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Last Updated on March 14, 2021 by Diane Hoffmaster
I am so darn ecstatic that cool weather is finally starting to set in. I haven't had to turn the heat on quite yet but with temps dropping quickly, it won't be much longer. You know what happens as soon as I turn on the heat? Static electricity! And with a serious love of wool, getting rid of static cling seems to be a daily battle!
I decided to put together a DIY anti static spray today to get ready for the electrical currents that will soon start driving me nuts!
DIY Anti Static Spray
There are many variations of this DIY Anti Static Spray. Here is the combination I tried:
1 TBSP Isopropyl Alcohol (Rubbing Alcohol)
1 TBSP Fabric Softener
8 oz. Water
essential oils if desired
1 Spray Bottle
Making Anti Static Spray
I have seen recipes as easy as a few drops of essential oil in straight witch hazel that work for getting rid of static cling. Play around with recipes and aromas. Basically, you want 2 TBSP or so of fabric softener and/or conditioner (use conditioner only if you want a spray for hair!), mixed with about 1 cup water.
Add about 1 to 2 TBSP of rubbing alcohol to make the liquid evaporate a bit faster. Add in your essential oils of choice if you want them. About 10 drops will do. Mix thoroughly and put in a spray bottle. Shake before using and spray on clothes as needed. DO NOT spray on dry clean only clothes.
Getting Rid of Static Cling
So, you will need a lot less of this DIY anti static spray if you just get rid of the static in your clothes to start with, right? Here are a few ways you can do that:
The best natural way to eliminate static in the laundry is to hang dry everything. That may not work for you, however, during the colder months. You can always put a drying rack in your laundry room for sweaters and your most static-inducing clothing items.
Dry Synthetic Fabrics Separately:
Synthetic fabrics are one of the main culprits of static cling. Nylon and polyester are two examples of synthetic fibers. Dry those separately so they don't transfer that charge to your other clothes.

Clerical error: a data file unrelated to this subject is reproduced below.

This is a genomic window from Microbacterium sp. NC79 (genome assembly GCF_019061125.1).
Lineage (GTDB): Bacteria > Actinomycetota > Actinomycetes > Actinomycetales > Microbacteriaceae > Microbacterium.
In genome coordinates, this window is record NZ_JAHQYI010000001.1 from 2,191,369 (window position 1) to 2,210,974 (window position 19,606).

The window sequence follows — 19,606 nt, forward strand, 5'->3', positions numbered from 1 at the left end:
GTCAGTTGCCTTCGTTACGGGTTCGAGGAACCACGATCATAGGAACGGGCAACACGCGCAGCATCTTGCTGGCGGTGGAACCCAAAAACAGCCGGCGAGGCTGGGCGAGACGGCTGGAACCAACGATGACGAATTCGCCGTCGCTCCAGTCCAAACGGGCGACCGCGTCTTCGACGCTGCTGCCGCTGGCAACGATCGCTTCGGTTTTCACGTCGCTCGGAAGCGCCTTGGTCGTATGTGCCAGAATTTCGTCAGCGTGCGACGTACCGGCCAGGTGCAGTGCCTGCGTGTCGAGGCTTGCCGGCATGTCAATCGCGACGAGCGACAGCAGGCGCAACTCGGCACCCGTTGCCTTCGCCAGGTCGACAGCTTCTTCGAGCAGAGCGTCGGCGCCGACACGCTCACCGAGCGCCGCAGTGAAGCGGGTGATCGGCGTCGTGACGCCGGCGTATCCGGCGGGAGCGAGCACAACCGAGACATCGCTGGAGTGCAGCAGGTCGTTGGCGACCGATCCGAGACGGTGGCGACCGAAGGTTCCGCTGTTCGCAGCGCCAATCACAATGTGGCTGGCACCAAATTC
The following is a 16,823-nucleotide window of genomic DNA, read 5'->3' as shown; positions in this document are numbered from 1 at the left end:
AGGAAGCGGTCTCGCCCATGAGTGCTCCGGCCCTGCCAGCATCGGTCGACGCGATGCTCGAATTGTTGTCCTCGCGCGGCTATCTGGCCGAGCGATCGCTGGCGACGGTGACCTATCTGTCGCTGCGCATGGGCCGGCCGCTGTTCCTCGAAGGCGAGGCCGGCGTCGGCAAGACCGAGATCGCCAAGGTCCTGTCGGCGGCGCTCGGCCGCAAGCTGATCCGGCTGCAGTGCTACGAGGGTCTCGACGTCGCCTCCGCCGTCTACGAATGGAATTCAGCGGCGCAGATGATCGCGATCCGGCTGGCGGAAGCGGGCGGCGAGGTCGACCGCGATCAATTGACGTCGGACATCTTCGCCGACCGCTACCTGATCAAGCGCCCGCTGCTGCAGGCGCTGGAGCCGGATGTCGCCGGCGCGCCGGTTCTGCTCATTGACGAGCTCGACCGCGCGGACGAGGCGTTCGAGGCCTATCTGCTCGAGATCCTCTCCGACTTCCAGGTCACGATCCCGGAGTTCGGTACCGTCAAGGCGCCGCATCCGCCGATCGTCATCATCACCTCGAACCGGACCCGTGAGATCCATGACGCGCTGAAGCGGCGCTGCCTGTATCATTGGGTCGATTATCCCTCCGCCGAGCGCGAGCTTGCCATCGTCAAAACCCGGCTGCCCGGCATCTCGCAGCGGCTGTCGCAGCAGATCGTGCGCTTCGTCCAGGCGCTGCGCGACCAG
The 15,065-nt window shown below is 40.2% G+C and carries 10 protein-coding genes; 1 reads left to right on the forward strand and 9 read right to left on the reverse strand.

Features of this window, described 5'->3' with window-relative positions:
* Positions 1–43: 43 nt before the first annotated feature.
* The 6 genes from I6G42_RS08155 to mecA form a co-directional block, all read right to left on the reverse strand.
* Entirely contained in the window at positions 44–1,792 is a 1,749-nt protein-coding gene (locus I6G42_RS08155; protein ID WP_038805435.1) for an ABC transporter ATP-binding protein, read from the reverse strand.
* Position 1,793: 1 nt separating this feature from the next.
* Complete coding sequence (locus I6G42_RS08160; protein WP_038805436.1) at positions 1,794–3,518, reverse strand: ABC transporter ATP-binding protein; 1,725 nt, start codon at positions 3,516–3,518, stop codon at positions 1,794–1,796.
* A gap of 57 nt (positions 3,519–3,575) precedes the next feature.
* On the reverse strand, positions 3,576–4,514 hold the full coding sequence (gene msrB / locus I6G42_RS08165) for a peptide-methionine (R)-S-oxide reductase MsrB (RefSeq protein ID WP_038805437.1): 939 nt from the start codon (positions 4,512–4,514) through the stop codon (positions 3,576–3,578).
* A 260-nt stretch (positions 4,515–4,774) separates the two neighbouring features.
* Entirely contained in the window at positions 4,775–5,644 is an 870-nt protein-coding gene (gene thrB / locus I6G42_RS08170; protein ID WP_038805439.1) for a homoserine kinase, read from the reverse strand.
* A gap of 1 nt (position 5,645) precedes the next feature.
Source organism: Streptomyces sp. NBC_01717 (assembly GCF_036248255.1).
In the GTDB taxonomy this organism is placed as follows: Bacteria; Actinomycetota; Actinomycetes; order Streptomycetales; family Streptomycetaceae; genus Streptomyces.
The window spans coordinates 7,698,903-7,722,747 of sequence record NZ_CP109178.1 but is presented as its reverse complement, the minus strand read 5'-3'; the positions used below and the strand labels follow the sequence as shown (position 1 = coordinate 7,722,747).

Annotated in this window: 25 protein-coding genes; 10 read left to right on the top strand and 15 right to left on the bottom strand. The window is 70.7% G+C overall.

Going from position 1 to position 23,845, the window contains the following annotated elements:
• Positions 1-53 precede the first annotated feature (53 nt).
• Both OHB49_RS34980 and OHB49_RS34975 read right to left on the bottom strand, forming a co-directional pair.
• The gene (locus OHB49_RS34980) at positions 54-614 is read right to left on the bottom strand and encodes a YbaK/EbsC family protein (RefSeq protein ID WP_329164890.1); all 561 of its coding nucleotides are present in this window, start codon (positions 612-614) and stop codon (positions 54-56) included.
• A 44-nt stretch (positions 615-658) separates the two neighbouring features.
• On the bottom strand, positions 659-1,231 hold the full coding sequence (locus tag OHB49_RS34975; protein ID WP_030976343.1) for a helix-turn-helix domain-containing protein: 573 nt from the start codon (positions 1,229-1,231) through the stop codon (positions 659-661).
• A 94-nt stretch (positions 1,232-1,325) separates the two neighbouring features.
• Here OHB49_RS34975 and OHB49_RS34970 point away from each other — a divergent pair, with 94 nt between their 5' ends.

Don't overdry your clothes:
Overdrying clothes can lead to worse static cling. Don't do that! Use the 'less dry' setting on your dryer or check them a few minutes before they are usually done.
If you don't have fabric softener, use vinegar instead. Add to the rinse cycle of the wash to reduce static cling after your clothes go through the dryer. Or, spray a clean washcloth with vinegar and toss in the dryer. The vinegar smell will be gone by the time the clothes are done.
Wool Dryer Balls:
Wool dryer balls absorb moisture from your clothing in the dryer. This maintains a more humid environment and cuts down on static. Add a few drops of essential oils to make your clothes smell pretty.
Wash with Soap Nuts:
Soap nuts are a natural alternative to laundry detergent and they have natural anti static properties as well. Getting rid of static cling won't be as big an issue if you ditch the detergent and use soap nuts instead.
You will have much fewer issues with hair static is you work on getting rid of static cling in your clothes. Your hair feeds off the electricity of your clothing. If you still have hair static, you can dilute 1 TBSP of hair conditioner in 1 cup of water and spray that on your hair or on your brush.
Also, ditching your plastic hairbrush and combs and switching to a wooden hairbrush will also reduce static in your hair.
If you like this DIY anti static spray, check out my other tips for saving money on laundry. Have any other tips for getting rid of static cling in clothes?
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Diane is a professional blogger and nationally certified pharmacy technician at Good Pill Pharmacy. She has two college aged kids, one husband and more pets than she will admit to. She earned her BS in Microbiology at the University of New Hampshire but left her career in science to become a stay at home mom. Years of playing with LEGO and coloring with crayons had her craving a more grown up purpose to her life and she began blogging and freelance writing full time. You can learn more about her HERE.